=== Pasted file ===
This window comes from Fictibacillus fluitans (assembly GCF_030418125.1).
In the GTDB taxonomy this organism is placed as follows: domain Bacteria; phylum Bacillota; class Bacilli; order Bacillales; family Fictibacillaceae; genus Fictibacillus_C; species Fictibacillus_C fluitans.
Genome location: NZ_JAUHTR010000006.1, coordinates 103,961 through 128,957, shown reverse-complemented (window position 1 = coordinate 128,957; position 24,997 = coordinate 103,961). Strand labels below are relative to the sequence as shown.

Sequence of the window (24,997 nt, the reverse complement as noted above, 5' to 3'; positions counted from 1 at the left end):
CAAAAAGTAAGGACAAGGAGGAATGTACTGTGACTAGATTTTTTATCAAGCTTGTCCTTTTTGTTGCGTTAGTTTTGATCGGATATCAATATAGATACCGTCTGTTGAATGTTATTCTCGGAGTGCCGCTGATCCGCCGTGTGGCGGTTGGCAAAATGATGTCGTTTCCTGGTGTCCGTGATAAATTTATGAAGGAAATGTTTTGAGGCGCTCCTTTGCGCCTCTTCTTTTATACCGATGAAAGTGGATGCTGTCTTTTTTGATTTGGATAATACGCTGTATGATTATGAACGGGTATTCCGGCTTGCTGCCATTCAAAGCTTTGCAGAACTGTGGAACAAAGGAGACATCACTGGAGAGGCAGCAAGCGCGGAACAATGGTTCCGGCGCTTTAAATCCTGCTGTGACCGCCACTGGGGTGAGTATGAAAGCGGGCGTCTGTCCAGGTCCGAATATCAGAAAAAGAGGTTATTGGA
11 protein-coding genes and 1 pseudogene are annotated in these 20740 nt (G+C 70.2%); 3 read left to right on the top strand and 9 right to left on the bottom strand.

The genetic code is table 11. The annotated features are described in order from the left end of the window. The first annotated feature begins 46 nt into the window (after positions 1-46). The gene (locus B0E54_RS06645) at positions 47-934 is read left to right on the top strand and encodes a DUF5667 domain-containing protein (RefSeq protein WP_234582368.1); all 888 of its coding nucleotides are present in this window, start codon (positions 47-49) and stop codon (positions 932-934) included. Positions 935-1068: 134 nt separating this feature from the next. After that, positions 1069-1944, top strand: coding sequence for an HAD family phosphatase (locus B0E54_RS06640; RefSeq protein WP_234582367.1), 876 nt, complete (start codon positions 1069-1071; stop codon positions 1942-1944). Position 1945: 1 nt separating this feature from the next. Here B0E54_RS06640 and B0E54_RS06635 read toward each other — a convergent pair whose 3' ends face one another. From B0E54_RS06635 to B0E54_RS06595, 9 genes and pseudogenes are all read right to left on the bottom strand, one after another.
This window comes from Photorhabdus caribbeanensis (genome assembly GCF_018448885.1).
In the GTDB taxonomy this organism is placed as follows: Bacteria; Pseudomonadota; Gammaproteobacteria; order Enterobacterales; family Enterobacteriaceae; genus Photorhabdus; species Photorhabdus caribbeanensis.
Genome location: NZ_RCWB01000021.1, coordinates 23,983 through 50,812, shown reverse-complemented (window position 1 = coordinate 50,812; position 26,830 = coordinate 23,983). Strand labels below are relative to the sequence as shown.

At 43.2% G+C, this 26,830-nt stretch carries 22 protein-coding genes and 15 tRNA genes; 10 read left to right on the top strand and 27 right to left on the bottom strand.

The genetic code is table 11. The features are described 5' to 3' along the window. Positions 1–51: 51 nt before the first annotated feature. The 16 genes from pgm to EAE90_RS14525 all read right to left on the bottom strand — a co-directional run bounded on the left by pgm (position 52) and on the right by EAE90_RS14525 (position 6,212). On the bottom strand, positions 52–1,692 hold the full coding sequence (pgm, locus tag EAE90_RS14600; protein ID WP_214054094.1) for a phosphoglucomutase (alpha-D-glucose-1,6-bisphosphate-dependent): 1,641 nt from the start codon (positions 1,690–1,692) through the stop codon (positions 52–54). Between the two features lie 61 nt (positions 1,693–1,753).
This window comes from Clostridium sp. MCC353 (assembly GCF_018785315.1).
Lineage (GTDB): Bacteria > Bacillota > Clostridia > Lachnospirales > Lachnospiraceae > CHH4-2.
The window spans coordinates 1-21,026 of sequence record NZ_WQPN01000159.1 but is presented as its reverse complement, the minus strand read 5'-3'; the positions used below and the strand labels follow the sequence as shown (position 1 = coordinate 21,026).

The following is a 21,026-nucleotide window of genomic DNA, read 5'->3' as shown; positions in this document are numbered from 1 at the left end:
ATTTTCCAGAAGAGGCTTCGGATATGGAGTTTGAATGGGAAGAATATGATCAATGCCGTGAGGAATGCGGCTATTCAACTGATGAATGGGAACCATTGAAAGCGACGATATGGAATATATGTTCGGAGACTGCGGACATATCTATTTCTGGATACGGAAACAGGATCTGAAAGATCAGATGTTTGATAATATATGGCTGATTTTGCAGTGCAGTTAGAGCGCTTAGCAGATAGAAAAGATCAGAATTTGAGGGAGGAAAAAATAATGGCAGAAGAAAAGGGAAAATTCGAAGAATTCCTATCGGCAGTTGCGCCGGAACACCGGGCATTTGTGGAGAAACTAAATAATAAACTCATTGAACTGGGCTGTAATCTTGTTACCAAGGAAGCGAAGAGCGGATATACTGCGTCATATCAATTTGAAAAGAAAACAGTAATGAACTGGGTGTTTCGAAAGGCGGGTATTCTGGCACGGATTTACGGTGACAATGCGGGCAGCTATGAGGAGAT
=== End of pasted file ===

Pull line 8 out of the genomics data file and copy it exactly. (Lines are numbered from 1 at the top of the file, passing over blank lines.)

This window comes from Photorhabdus caribbeanensis (genome assembly GCF_018448885.1).